February 5, 2011

Looks Can Be Deceiving

Origin of Character
  • Middle English caracter
  • From Latin character mark, distinctive quality
  • From Greek charaktēr
  • From charassein to scratch, engrave; perhaps akin to Lithuanian žerti to scratch

Yesterday I showed you the five Russian characters that look and sound exactly like their twins in the English language. Today I will move on to the ones that look exactly the same but sound different.

  • B - V as in very
  • E - YE as in yet
  • H - N as in noon
  • P - R as in real*
  • C - S as in sailing**
  • Y - OO as in oops
  • X - J as in jota*

Impressions of these characters vary greatly. Some believe that they are easy to learn because they are easily recognizable letters and therefore all you need to learn are their new sounds. Others find them to be some of the most difficult because they do indeed look just like our alphabet, and re-learning their sounds can prove to be difficult.

I tend to fall into the latter category. When you're first learning to read and have mastered the thirty-three characters/sounds, you start to read just a little bit faster - more like you read English. That is when these letters sneak up on you and trick you. Our native languages are very ingrained in our minds and using them is very natural to us; therefore, we are inclined to use the sound known best/longest instead of the one recently learned.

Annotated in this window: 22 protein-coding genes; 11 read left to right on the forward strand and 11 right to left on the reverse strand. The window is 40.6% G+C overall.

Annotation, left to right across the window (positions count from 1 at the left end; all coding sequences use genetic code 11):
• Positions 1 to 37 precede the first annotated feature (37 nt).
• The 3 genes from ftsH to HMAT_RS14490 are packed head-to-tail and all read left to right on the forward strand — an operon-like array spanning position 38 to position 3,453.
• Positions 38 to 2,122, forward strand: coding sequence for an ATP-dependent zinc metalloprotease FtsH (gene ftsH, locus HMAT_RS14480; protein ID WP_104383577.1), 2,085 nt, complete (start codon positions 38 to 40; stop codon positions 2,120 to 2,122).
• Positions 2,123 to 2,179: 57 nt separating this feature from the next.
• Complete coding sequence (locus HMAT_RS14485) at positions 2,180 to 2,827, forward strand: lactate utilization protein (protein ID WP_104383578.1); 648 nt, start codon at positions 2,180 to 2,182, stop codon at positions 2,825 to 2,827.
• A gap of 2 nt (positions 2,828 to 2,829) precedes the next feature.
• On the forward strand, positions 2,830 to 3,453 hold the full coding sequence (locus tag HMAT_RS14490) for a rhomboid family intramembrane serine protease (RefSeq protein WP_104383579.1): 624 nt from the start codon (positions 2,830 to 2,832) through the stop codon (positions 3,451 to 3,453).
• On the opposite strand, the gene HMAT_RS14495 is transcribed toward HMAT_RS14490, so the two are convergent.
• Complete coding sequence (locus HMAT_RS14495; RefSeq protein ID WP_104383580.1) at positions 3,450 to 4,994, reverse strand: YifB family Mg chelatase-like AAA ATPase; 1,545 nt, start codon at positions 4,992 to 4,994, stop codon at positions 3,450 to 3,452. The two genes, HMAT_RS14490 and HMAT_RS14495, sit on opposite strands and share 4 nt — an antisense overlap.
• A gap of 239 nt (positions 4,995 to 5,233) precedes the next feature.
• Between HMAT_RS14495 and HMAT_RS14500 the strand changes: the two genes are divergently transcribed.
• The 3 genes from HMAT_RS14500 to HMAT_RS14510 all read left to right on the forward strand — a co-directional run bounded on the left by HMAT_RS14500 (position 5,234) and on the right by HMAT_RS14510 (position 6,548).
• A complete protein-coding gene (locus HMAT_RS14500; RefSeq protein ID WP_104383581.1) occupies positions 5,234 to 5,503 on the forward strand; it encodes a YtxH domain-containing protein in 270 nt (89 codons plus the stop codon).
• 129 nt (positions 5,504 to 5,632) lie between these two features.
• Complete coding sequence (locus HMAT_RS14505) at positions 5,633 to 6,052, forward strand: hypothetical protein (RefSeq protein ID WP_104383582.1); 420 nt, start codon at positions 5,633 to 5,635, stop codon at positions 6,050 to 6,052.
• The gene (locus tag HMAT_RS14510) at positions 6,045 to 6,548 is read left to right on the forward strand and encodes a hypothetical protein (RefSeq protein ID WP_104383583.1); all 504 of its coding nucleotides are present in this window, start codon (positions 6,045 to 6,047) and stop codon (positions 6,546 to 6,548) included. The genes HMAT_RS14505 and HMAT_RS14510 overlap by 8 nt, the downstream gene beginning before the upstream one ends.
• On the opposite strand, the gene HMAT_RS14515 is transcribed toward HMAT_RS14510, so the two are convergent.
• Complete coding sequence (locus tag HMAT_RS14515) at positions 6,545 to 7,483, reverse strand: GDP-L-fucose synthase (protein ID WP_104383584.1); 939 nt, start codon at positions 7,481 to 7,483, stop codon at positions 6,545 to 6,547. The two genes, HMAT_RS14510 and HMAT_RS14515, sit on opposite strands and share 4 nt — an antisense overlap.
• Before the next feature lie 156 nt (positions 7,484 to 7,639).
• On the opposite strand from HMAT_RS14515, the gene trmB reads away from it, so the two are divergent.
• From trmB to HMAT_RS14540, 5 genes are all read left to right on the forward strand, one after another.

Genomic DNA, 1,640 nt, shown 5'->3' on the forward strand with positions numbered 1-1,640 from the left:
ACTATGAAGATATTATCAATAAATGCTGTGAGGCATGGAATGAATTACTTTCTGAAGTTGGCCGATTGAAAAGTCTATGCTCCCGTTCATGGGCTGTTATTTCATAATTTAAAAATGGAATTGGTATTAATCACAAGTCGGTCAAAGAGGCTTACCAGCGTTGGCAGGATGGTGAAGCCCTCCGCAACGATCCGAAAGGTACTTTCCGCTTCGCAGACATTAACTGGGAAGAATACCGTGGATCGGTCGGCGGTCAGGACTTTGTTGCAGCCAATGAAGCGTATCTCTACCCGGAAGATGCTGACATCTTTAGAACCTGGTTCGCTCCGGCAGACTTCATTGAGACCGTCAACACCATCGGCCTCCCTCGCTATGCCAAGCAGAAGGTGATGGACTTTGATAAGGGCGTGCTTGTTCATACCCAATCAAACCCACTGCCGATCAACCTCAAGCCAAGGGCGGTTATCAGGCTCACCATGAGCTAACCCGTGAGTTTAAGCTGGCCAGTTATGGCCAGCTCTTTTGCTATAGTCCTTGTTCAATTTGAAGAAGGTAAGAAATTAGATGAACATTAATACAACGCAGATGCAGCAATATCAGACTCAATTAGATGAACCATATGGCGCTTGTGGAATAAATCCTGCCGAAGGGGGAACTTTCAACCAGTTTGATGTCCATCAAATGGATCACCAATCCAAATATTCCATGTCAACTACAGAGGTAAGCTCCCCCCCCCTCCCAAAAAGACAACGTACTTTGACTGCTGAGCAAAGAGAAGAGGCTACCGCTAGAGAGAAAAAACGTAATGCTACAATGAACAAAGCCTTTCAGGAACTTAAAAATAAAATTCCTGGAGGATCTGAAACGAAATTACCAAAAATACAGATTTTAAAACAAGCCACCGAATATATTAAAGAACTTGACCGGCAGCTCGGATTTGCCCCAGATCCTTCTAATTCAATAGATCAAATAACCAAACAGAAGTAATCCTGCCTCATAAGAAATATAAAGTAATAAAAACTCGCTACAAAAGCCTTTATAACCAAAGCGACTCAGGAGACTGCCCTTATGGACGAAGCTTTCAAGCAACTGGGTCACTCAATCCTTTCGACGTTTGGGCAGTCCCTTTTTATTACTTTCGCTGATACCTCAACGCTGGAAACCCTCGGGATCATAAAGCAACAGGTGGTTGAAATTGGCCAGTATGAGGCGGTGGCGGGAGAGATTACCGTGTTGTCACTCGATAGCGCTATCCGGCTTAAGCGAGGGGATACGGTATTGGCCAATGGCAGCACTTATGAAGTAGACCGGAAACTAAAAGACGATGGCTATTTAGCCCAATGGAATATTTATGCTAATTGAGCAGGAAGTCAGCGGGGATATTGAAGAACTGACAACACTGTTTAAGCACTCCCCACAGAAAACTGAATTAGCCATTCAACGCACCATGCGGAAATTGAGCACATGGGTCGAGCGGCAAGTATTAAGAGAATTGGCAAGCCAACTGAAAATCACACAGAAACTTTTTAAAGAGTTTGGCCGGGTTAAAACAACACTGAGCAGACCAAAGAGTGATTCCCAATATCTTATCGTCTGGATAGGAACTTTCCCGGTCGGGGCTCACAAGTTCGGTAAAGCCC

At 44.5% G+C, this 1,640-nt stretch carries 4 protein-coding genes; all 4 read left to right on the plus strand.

A few explanations, for the characters above that are starred:

* both of these sound like Spanish letters. The character P make the sound of a rolling R in español. Real is the Spanish word for Royal. The character X makes a guttural English H sound, like the end of the word loch and like the Spainsh letter J, called jota.

And just for information's sake, a jota is also a Spanish dance.

**The character C makes one, and only one, of our English sounds for the same letter. In Russian it makes the S sound, never the K. For the hard sound, they have a K...much like we do.

Why we insist on having TWO letters that say K is beyond me and yet one tiny example of how English is a confusing and difficult language to learn.

Words that you can now read/say/know in Russian:


  1. Mama, Toronto, sauce, restaurant
  2. Mars, metro, rum, tractor
  3. cat, theater, cocoa, cosmonaut
  4. Vienna, Moscow, sugar, cassette

Look at you go!

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